Meanwhile he turned his attention to the new sulphonamides. Having shown that these drugs were bacteriostatic and not bactericidal and were inhibited by large numbers of living or dead bacteria, he believed, prophetically, that they would not be effective in the local treatment of septic wounds. Here again, and later when penicillin became available for clinical use, he demonstrated his technical skill and ingenuity in devising micro-methods for measuring the concentration of these drugs in the patient’s blood. But technical inventiveness is worth much more to the research worker than technical skill, and Fleming was equally well endowed with both. He was keenly interested in staining methods, and when India ink became unavailable he introduced nigrosin as a negative method of staining and showed how it could be used for demonstrating spores and capsules. He was probably the first to grow bacteria and moulds on paper or cellophane placed on top of nutrient agar, and he demonstrated the suitability of paper for bringing out the pigment of chromogenic bacteria.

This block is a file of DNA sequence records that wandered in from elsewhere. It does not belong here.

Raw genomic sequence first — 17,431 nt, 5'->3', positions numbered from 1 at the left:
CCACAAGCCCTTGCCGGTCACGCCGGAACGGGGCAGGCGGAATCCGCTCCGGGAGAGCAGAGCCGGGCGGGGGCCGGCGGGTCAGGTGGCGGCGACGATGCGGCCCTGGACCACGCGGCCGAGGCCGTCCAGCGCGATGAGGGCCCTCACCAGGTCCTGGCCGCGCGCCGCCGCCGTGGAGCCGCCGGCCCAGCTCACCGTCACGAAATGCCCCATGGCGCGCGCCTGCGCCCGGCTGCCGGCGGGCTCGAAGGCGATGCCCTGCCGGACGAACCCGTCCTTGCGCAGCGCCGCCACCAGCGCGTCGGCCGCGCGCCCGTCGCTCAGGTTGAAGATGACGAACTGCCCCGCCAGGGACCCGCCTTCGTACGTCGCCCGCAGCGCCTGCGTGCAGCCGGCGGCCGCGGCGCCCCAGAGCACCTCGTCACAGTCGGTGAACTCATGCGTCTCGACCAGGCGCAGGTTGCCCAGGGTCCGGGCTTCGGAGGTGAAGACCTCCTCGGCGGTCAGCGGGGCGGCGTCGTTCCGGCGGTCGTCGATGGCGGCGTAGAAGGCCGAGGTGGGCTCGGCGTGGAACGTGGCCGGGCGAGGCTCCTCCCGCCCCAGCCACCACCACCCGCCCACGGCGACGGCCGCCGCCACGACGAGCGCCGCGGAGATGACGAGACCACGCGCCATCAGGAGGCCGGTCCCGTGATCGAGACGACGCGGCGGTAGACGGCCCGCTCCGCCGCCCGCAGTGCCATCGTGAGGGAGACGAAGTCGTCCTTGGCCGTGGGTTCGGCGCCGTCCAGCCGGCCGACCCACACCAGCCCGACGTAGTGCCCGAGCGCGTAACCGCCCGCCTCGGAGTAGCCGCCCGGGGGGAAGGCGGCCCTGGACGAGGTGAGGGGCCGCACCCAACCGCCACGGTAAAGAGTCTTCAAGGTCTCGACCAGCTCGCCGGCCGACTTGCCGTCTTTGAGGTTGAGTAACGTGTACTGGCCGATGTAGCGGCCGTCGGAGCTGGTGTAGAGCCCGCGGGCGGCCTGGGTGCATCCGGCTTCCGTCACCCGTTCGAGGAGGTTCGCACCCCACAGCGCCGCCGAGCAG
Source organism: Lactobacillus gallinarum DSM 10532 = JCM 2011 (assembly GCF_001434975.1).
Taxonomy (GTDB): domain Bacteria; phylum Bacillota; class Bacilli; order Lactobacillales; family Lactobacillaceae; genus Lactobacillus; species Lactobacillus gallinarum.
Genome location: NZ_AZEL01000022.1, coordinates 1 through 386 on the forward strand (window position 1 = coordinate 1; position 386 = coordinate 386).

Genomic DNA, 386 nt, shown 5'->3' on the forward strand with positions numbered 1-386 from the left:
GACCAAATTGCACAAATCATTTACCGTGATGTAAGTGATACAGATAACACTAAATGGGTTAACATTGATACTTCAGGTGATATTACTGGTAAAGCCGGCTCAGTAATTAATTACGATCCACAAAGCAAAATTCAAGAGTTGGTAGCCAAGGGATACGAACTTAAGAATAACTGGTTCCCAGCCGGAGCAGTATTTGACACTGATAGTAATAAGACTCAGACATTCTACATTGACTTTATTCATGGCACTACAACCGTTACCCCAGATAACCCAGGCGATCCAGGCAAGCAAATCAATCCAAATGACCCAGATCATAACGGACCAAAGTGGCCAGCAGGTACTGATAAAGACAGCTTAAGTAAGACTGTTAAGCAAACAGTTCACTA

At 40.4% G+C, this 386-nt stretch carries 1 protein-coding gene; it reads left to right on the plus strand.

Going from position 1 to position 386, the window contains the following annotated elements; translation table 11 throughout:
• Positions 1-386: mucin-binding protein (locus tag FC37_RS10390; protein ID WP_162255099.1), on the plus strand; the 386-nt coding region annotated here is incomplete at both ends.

Innumerable honours were conferred upon Fleming in the last ten years of his life. He was knighted in 1944, and was awarded the Nobel prize for medicine, jointly with Sir Howard (later Lord) Florey and Dr E. B. Chain, in 1945. He became a fellow of the Royal Society in 1943, of the Royal College of Physicians, London, in 1944, of the Royal College of Physicians, Edinburgh, in 1946, and an honorary fellow of the Royal Society of Edinburgh in 1947. In 1945 he was Moxon medallist of the College and in 1946 gold medallist of the Society of Apothecaries. Doctorates of medicine, science and law were conferred on him by many British, European, and American universities. He was Commander of the Legion of Honour, member of the Pontifical Academy of Sciences, fellow of important societies and academies in several countries, and the recipient of many of their medals and honorary lectureships. He was elected rector of the University of Edinburgh (1951-4), was a convocation member of the senate of the University of London, a member of the Medical Research Council (1945-9), and president of the Society for General Microbiology (1945-7). Besides becoming an honorary citizen of numerous cities in Europe, he was a freeman of the burgh of Darvel where he was born, of Chelsea where he lived, and of Paddington where his work was done.